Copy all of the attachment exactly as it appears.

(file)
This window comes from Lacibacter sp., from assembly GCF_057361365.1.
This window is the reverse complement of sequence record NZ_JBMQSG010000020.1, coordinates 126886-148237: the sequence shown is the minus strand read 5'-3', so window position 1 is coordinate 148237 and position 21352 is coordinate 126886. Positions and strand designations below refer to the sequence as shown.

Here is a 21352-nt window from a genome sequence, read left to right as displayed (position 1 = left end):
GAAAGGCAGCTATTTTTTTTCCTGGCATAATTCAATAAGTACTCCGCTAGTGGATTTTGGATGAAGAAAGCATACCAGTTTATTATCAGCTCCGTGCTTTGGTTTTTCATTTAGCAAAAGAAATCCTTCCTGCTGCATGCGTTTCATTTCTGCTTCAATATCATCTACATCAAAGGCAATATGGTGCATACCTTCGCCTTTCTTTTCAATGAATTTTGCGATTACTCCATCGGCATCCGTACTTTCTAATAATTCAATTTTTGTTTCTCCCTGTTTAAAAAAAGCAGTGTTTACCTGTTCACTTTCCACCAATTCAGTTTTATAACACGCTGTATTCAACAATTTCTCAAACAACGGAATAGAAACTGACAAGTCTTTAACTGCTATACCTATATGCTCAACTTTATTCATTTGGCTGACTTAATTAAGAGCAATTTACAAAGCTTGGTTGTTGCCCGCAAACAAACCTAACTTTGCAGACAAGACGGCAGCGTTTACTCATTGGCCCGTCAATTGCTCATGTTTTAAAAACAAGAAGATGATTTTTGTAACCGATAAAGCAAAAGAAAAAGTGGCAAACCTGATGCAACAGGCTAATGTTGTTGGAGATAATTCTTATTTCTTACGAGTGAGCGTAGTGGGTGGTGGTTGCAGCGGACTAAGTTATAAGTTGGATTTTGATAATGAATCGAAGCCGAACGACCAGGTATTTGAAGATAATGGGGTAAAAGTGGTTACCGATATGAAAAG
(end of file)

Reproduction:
This window comes from Lacibacter sp., from assembly GCF_057361365.1.
This window is the reverse complement of sequence record NZ_JBMQSG010000020.1, coordinates 126886-148237: the sequence shown is the minus strand read 5'-3', so window position 1 is coordinate 148237 and position 21352 is coordinate 126886. Positions and strand designations below refer to the sequence as shown.

Here is a 21352-nt window from a genome sequence, read left to right as displayed (position 1 = left end):
GAAAGGCAGCTATTTTTTTTCCTGGCATAATTCAATAAGTACTCCGCTAGTGGATTTTGGATGAAGAAAGCATACCAGTTTATTATCAGCTCCGTGCTTTGGTTTTTCATTTAGCAAAAGAAATCCTTCCTGCTGCATGCGTTTCATTTCTGCTTCAATATCATCTACATCAAAGGCAATATGGTGCATACCTTCGCCTTTCTTTTCAATGAATTTTGCGATTACTCCATCGGCATCCGTACTTTCTAATAATTCAATTTTTGTTTCTCCCTGTTTAAAAAAAGCAGTGTTTACCTGTTCACTTTCCACCAATTCAGTTTTATAACACGCTGTATTCAACAATTTCTCAAACAACGGAATAGAAACTGACAAGTCTTTAACTGCTATACCTATATGCTCAACTTTATTCATTTGGCTGACTTAATTAAGAGCAATTTACAAAGCTTGGTTGTTGCCCGCAAACAAACCTAACTTTGCAGACAAGACGGCAGCGTTTACTCATTGGCCCGTCAATTGCTCATGTTTTAAAAACAAGAAGATGATTTTTGTAACCGATAAAGCAAAAGAAAAAGTGGCAAACCTGATGCAACAGGCTAATGTTGTTGGAGATAATTCTTATTTCTTACGAGTGAGCGTAGTGGGTGGTGGTTGCAGCGGACTAAGTTATAAGTTGGATTTTGATAATGAATCGAAGCCGAACGACCAGGTATTTGAAGATAATGGGGTAAAAGTGGTTACCGATATGAAAAG